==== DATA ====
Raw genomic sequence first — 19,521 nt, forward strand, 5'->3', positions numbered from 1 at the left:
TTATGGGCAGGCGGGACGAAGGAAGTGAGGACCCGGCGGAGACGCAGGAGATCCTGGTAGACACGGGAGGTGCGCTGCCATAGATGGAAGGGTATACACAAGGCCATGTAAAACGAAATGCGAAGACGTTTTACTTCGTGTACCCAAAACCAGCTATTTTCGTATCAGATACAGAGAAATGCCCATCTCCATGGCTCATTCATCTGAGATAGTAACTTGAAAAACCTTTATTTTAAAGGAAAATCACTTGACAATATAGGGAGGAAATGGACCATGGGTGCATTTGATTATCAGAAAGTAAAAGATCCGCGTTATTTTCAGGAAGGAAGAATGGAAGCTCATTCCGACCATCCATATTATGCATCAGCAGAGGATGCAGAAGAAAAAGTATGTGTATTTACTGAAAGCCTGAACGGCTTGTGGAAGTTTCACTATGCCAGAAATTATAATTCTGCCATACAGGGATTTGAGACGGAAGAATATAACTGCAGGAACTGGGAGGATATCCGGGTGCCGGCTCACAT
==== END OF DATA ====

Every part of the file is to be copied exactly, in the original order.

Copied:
Raw genomic sequence first — 19,521 nt, forward strand, 5'->3', positions numbered from 1 at the left:
TTATGGGCAGGCGGGACGAAGGAAGTGAGGACCCGGCGGAGACGCAGGAGATCCTGGTAGACACGGGAGGTGCGCTGCCATAGATGGAAGGGTATACACAAGGCCATGTAAAACGAAATGCGAAGACGTTTTACTTCGTGTACCCAAAACCAGCTATTTTCGTATCAGATACAGAGAAATGCCCATCTCCATGGCTCATTCATCTGAGATAGTAACTTGAAAAACCTTTATTTTAAAGGAAAATCACTTGACAATATAGGGAGGAAATGGACCATGGGTGCATTTGATTATCAGAAAGTAAAAGATCCGCGTTATTTTCAGGAAGGAAGAATGGAAGCTCATTCCGACCATCCATATTATGCATCAGCAGAGGATGCAGAAGAAAAAGTATGTGTATTTACTGAAAGCCTGAACGGCTTGTGGAAGTTTCACTATGCCAGAAATTATAATTCTGCCATACAGGGATTTGAGACGGAAGAATATAACTGCAGGAACTGGGAGGATATCCGGGTGCCGGCTCACAT